December 13, 2013

Title: Tin Star

Series: Tin Star, Book One

Author: Cecil Castellucci

Expected Publication: February 25th, 2014

Publisher: Roaring Brook Press / MacMillan

Pages: 240

Source: NetGalley

Summary from Goodreads: On their way to start a new life, Tula and her family travel on the Prairie Rose, a colony ship headed to a planet in the outer reaches of the galaxy. All is going well until the ship makes a stop at a remote space station, the Yertina Feray, and the colonist’s leader, Brother Blue, beats Tula within an inch of her life. An alien, Heckleck, saves her and teaches her the ways of life on the space station.

When three humans crash land onto the station, Tula’s desire for escape becomes irresistible, and her desire for companionship becomes unavoidable. But just as Tula begins to concoct a plan to get off the space station and kill Brother Blue, everything goes awry, and suddenly romance is the farthest thing from her mind.

Average Goodreads Rating (as of 12/12/2013): 3.87

  • Christina thought this title was a bit of a disappointment. Sadly, it goes on her bottom shelf.

**SPECIAL NOTE:** An eARC of this title was provided by the publisher via NetGalley in exchange for an honest review. However, that did not influence this review in any way. All thoughts, quotes, and opinions will be of this version and not of the published edition. 

 Initial Thoughts and Rating: *strokes the very pretty cover* I was duped again by beauty on the outside. I had high hopes for this novel, but ultimately, I was left frustrated with several elements of the story. I don’t know, perhaps this will be a case of the second novel exceeding every expectation and to draw the reader deeper into the series, but I fear I’ll be missing that train because I was less than impressed by the first. However, I’m giving this a two-star rating instead of a one because the last quarter of the book finally picked up and I almost liked where the author was headed with it. If only that action would have arrived sooner. Alas, it did not and I was bored for the most part.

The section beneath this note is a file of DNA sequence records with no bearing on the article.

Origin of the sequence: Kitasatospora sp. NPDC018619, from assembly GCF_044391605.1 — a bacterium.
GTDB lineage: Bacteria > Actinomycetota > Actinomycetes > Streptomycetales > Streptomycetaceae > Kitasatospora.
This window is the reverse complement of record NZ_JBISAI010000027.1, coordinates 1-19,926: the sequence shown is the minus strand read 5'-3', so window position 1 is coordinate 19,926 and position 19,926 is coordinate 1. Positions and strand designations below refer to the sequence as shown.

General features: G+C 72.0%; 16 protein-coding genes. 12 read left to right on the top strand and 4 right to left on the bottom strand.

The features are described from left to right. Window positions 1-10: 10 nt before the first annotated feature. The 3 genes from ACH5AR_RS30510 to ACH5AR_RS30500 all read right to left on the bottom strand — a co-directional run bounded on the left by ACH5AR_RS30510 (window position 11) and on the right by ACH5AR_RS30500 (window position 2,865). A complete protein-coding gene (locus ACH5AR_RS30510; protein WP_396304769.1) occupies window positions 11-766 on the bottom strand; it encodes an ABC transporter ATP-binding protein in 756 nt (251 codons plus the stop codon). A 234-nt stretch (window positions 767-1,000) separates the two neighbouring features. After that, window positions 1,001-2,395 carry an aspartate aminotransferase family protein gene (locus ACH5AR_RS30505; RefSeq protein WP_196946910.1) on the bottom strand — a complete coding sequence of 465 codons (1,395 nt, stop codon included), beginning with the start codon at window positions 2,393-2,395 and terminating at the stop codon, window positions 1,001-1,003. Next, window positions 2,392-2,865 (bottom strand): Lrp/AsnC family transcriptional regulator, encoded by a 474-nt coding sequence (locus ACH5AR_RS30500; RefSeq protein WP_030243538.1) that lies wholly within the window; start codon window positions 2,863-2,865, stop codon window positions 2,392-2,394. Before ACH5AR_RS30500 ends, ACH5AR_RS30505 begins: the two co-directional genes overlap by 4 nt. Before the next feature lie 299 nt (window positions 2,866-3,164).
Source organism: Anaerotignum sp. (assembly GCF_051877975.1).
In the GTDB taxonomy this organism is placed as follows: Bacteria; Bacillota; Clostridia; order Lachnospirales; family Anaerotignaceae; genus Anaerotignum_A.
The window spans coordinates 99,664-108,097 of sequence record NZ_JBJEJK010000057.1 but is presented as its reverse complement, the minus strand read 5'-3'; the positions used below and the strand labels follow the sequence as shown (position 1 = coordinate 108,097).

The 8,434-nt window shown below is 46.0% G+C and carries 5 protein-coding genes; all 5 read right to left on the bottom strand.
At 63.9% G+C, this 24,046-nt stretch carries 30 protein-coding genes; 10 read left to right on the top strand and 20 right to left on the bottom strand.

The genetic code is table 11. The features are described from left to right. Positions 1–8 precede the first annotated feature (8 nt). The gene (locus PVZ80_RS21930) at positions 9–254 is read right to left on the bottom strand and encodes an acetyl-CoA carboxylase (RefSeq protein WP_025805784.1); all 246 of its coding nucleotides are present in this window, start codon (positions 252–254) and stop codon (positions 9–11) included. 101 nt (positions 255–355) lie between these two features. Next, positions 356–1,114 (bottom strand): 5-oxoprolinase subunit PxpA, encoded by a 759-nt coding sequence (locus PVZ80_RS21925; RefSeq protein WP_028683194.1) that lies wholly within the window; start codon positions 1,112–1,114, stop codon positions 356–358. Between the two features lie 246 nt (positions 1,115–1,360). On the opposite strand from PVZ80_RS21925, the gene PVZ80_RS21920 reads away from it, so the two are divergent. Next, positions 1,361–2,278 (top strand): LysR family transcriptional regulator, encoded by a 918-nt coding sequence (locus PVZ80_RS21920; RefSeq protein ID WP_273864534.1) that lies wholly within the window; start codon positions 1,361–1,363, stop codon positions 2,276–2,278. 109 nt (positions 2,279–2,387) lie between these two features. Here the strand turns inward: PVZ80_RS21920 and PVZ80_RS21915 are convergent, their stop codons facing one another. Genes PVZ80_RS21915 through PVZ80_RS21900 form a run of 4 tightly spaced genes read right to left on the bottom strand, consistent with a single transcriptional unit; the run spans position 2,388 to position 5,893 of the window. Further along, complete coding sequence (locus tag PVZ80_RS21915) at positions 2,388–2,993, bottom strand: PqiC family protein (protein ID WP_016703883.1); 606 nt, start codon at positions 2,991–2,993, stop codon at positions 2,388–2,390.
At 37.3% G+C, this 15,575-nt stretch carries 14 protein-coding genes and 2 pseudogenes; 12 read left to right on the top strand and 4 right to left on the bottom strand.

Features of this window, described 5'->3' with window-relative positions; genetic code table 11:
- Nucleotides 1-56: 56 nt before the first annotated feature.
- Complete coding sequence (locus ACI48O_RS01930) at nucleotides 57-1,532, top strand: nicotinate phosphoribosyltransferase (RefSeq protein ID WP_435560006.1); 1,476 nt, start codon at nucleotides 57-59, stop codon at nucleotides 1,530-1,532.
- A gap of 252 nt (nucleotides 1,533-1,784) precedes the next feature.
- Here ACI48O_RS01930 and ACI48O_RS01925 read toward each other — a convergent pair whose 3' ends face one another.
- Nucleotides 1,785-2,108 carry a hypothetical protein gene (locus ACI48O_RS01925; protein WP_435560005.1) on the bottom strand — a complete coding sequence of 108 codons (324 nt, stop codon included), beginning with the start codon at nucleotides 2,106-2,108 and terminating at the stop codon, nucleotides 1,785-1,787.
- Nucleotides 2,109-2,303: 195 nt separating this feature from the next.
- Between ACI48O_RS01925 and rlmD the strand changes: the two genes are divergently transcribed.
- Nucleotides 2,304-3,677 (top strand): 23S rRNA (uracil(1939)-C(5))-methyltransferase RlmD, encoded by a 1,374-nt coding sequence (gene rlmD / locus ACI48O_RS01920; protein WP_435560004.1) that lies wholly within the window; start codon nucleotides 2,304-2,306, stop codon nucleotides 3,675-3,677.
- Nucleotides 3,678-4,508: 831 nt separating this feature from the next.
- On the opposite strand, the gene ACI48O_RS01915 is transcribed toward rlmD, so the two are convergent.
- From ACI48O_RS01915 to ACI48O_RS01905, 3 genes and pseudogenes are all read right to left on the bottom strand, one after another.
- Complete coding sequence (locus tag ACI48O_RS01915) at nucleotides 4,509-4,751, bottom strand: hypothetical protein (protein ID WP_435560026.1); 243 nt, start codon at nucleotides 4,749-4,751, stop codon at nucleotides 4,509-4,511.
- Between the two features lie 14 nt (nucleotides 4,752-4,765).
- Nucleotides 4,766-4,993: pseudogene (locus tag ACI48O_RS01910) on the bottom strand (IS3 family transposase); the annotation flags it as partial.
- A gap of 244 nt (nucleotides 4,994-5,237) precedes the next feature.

The Lowdown: Intergalactic travel is not new to the aliens, but humans are just now learning to colonize the stars and take residence on planets tucked away in the Universe. It’s a political topic of great discussion back on Earth, and as it stands now, all those that abandon Earth’s atmosphere are considered treasonous and not permitted to come back. Still under her mother’s care, Tula and her little sister, along with their mother, join a group known as Children of Earth guided by the wise, admirable colonist leader, Brother Blue. Tula becomes one of his favorites and is taken under his wing and gets special privileges not afforded to the other human travelers, but there’s a darkness in him that he covers with all his charismatic ways.

All is going well on the mission aboard the Prairie Rose until an unexpected emergency occurs and they have to dock at a space station, the Yertina Feray. Circumstances arise that cause young Tula to grow suspicious and when she questions Brother Blue’s authority, she finds herself nearly beaten to death and deserted aboard the space station.